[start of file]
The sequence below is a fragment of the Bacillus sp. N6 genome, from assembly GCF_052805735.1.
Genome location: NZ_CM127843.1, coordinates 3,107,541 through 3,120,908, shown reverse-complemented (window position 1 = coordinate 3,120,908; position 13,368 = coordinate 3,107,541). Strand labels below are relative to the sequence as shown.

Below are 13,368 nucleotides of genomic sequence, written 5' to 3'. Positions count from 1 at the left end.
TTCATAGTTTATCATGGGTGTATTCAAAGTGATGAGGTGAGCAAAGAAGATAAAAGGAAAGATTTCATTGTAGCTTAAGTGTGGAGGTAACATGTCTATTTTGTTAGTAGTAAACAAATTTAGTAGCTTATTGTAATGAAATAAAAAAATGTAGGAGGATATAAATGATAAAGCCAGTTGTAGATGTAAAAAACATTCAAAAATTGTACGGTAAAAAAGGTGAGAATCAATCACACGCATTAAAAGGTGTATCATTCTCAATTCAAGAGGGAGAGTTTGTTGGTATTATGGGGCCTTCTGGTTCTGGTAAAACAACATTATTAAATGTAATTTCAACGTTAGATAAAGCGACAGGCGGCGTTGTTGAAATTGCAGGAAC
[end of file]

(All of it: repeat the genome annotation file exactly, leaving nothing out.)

The sequence below is a fragment of the Bacillus sp. N6 genome, from assembly GCF_052805735.1.
Genome location: NZ_CM127843.1, coordinates 3,107,541 through 3,120,908, shown reverse-complemented (window position 1 = coordinate 3,120,908; position 13,368 = coordinate 3,107,541). Strand labels below are relative to the sequence as shown.

Below are 13,368 nucleotides of genomic sequence, written 5' to 3'. Positions count from 1 at the left end.
TTCATAGTTTATCATGGGTGTATTCAAAGTGATGAGGTGAGCAAAGAAGATAAAAGGAAAGATTTCATTGTAGCTTAAGTGTGGAGGTAACATGTCTATTTTGTTAGTAGTAAACAAATTTAGTAGCTTATTGTAATGAAATAAAAAAATGTAGGAGGATATAAATGATAAAGCCAGTTGTAGATGTAAAAAACATTCAAAAATTGTACGGTAAAAAAGGTGAGAATCAATCACACGCATTAAAAGGTGTATCATTCTCAATTCAAGAGGGAGAGTTTGTTGGTATTATGGGGCCTTCTGGTTCTGGTAAAACAACATTATTAAATGTAATTTCAACGTTAGATAAAGCGACAGGCGGCGTTGTTGAAATTGCAGGAAC